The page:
Fed Chair Janet Yellen expressed her concerns last week before Congress about the central bank potentially “getting ahead of itself” with its current rate hike cycle. Yellen knows that if the Fed raises rates too quickly, they run the risk of having a hand in “creating” a recession. She does however expect that rising inflation will allow the Fed to keep gradually raising interest rates (something they started in December 2015), but she acknowledged that the Fed would be willing to amend its plans if inflation doesn’t pick up (source: Federal Reserve).
Social Security trustees released their annual analysis of the trust fund backing the payment of all Social Security benefits (retirement and disability). The bad news is that government actuaries believe the fund will be zero in 2034. The good news is that a zero trust fund does not mean the payment of Social Security benefits would also go to zero, but rather would drop to 77% of their originally promised levels through the year 2091. However, when the trustees released their report just 10 years ago, the fund was projected to be depleted in 2041 (source: Social Security Trustees 2017 Report).
Senate Republicans released “Better Care Reconciliation Act” 2.0 last week. To appeal to “moderate” GOP members, the bill keeps some of the taxes on wealthy Americans from the “Affordable Care Act.” To appeal to “conservative” GOP members, the bill allows for less expensive “skinny” health plans where the insured assumes more financial risk. The CBO is expected to “score” the revised BCRA this week, a prerequisite for most senators before making a final decision on the legislation (source: Senate).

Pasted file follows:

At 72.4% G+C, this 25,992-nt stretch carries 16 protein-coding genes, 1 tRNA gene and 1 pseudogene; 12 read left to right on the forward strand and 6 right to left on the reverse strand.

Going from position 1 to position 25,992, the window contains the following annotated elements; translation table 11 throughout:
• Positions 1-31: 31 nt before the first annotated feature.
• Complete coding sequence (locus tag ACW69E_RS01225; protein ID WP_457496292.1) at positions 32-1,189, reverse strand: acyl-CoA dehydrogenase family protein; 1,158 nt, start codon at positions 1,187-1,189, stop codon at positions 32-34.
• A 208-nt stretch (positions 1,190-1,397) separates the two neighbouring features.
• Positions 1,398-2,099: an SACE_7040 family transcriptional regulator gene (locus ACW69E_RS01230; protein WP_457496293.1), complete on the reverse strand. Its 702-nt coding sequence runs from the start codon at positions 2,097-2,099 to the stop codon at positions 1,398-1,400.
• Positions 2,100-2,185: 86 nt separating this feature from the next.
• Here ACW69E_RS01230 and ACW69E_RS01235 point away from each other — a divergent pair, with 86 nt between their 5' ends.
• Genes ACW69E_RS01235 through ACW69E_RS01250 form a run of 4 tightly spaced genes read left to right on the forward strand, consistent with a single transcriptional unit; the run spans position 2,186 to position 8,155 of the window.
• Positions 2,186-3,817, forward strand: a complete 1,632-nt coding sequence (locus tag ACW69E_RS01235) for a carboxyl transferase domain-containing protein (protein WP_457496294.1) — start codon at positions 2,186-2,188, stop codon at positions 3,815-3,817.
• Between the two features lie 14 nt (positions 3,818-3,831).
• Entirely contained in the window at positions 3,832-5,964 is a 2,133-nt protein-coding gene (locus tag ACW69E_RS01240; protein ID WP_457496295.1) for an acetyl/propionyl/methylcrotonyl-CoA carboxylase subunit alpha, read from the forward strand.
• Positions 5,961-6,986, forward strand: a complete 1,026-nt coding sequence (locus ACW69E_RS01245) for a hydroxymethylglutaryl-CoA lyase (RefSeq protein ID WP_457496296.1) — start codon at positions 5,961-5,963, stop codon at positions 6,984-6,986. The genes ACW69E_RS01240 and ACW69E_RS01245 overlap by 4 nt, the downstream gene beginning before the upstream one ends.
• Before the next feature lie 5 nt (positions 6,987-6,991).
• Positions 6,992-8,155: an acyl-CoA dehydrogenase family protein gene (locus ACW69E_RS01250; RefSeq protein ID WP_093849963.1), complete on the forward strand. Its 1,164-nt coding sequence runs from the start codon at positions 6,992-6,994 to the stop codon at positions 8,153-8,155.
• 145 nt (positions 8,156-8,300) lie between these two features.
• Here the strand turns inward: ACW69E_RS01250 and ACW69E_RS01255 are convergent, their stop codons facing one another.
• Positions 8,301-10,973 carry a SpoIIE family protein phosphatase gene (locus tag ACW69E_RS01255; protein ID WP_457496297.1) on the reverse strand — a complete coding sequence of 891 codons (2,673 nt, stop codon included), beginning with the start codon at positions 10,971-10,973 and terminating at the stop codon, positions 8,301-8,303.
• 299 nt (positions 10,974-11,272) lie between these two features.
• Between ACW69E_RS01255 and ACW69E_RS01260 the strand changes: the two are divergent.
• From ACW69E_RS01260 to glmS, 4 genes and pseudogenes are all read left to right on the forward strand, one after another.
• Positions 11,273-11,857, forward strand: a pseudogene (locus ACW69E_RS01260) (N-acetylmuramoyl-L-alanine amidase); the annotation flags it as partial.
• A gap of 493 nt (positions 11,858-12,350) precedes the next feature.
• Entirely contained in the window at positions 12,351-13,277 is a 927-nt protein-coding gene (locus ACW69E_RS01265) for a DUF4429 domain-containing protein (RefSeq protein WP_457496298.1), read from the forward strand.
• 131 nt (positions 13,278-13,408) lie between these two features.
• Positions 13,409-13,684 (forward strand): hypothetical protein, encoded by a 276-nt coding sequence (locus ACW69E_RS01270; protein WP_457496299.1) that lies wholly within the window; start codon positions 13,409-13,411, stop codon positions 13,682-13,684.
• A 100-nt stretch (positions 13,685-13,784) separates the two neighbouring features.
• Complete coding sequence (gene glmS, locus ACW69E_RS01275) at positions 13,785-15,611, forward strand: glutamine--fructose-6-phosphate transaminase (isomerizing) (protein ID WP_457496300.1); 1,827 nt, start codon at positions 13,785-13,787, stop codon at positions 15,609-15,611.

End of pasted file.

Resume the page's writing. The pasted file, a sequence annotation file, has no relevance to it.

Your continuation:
Notable Numbers for the Week:
1. BULL - Since bottoming on 3/09/09, the S&P 500 has gained +334% (total return) and set 151 record closing highs through trading on Friday 7/14/17, equal to a +19.2% gain per year (source: BTN Research).
2. GOOD MONEY - Registered nurses working on a part-time basis earned an average of $36.94 per hour in 2016 (source: Bureau of Labor Statistics).
3. WHO PAYS? - A 1986 federal law (“Emergency Medical Treatment & Labor Act”) requires hospitals to provide emergency services regardless of a patient’s ability to pay. Every uninsured person costs a hospital an average of $900 per year in uncompensated care (source: Northwestern University).
4. NOT EVERY TIME - The Fed is currently in its 10th rate hike cycle since 1980. Recessions have occurred within 18 months following the end of 4 of the previous 9 rate hike cycles since 1980 (source: Federal Reserve).
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